Preloading new data in iOS app updates in Swift

For many apps it is useful to preload data, either to provide examples for the user to reference, or as a starting place for them to work from. This article will not go over specifically how to load data, but rather how to add new data with an app update.

For example, an app might allow user to create categories but comes with some predefined. You (the developer) then later want to add more predefined categories. Or you add a new data type altogether in an update to the app and want to prepopulate data there.

Setup

The example app has a class called JSONController that has a static function preloadData() that loads data from a JSON file and stores it in CoreData. Again, this article will not be going over the process of loading data, so you should have a function for doing so prepared already.

App Delegate

To get started, we are going to create a function in App Delegate that will check the version number of the installed app and load the new data if there has been a update.

func application(_ application: UIApplication, didFinishLaunchingWithOptions launchOptions: [UIApplication.LaunchOptionsKey: Any]?) -> Bool {
    preloadData()
    return true
}

private func preloadData() {

}

In the preloadData function, we will use UserDefaults to check the last app version that had data preloaded.

private func preloadData() {
    let preloadedDataKey = "preloadedDataVersion"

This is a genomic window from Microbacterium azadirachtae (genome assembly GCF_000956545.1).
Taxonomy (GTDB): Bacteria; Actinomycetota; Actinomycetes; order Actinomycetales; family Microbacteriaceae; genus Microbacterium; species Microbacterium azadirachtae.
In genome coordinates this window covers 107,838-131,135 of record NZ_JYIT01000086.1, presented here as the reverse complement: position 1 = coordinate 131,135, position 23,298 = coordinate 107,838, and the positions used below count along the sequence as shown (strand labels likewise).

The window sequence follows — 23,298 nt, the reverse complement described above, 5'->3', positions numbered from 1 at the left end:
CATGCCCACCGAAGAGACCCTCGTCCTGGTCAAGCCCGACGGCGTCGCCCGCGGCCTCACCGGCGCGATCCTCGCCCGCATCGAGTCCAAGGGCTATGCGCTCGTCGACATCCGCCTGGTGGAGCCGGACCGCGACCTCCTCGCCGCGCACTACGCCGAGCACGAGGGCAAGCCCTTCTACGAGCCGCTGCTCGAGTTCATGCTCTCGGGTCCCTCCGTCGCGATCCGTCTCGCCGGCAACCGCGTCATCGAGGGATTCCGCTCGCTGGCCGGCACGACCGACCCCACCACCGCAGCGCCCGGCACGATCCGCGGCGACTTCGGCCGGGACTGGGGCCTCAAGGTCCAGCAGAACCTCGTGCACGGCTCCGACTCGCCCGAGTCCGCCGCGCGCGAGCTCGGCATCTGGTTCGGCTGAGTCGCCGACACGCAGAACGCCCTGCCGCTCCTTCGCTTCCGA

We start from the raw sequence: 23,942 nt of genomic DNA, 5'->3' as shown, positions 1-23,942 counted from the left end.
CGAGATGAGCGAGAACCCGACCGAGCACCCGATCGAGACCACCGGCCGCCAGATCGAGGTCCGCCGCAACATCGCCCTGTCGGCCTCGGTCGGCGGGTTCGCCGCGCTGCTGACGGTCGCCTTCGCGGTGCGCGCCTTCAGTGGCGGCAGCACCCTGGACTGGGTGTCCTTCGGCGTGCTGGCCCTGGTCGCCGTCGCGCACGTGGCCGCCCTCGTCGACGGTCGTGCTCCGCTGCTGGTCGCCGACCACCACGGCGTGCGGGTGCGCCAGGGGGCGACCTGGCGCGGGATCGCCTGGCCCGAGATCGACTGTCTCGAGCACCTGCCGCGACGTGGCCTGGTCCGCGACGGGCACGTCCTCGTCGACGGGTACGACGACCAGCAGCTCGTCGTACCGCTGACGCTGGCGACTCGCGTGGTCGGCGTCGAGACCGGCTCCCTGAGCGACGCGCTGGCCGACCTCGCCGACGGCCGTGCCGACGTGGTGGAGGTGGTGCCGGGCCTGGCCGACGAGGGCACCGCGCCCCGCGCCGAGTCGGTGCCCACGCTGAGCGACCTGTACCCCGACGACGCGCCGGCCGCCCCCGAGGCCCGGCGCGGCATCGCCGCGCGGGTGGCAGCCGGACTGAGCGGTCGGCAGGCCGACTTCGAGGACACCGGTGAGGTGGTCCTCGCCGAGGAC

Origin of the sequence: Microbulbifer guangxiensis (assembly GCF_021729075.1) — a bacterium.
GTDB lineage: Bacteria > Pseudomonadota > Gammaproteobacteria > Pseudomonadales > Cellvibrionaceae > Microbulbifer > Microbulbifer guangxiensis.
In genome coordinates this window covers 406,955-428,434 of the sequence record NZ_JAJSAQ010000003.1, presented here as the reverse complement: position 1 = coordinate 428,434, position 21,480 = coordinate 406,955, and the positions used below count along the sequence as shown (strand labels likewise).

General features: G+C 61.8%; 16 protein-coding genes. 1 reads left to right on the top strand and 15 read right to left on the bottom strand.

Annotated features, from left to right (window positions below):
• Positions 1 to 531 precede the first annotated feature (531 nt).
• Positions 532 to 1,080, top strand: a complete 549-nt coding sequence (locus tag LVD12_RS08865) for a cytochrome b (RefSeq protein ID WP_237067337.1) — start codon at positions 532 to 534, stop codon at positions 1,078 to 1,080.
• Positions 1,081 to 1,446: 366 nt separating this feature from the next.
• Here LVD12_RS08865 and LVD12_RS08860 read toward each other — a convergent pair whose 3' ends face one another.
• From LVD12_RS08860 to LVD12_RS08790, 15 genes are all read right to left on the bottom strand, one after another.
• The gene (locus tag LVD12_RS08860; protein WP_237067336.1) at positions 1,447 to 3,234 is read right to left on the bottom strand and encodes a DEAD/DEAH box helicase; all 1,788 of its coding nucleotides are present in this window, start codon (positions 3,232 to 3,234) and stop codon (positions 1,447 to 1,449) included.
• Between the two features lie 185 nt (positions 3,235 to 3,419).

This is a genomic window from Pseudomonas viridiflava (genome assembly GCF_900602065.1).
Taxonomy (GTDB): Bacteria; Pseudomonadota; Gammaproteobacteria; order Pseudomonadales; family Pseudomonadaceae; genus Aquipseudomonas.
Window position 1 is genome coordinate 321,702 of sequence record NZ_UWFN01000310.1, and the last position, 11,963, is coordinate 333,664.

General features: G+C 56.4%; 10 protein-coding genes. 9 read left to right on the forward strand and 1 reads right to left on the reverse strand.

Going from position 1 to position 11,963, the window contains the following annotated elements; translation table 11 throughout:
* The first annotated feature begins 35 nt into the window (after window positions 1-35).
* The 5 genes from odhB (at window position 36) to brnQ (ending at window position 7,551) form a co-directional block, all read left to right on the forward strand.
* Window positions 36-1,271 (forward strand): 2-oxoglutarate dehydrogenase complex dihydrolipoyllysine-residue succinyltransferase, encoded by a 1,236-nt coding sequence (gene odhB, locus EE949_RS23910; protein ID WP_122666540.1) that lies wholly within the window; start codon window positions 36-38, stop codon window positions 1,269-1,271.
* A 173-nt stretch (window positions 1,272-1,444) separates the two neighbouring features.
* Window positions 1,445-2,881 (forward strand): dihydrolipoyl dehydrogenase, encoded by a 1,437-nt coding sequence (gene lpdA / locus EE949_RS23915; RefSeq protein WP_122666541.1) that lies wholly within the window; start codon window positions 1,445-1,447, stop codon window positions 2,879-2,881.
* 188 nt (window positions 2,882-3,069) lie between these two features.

let userDefaults = UserDefaults.standard
  
    let loadedVersion = userDefaults.string(forKey: preloadedDataKey)
}

loadedVersion will represent the last version that the user’s copy of the app preloaded data from. Note that this loadedVersion variable will be an optional string. If it’s the user’s first time opening the app, it will be nil.

Next we need to compare the version number that was stored in UserDefaults to the version number of the currently running app. If the current app version is later than loadedVersion, that means there’s been an app update, and it should try preloading any new data. Luckily for us, Swift has a function for comparing strings that are formatted as version numbers: String‘s compare function with the .numeric option.

private func preloadData() {
    let preloadedDataKey = "preloadedDataVersion"
        
    let userDefaults = UserDefaults.standard
  
    let loadedVersion = userDefaults.string(forKey: preloadedDataKey)
    if let appVersion = Bundle.main.infoDictionary?["CFBundleShortVersionString"] as? String,
        (loadedVersion ?? "0").compare(appVersion, options: .numeric) == .orderedAscending {
        print("Preloading data...")
        JSONController.preloadData()
        userDefaults.set(appVersion, forKey: preloadedDataKey)
    }
}

The first line of this is getting the current app version from the Bundle. We then compare the last loaded version (loadedVersion, which we default to 0 if this is a new install) to the currently installed version. If the current version is ascending relative to the last version (if the current version is newer), then we run the contents of the block.

In this example, we print “Preloading data…” to the debug console just as a sanity check, then we run JSONController.preloadData(), this app’s function for preloading data. Replace this with whatever your app uses to preload data. After that, we store the current app version in UserDefaults so it won’t try to preload again until the next update.

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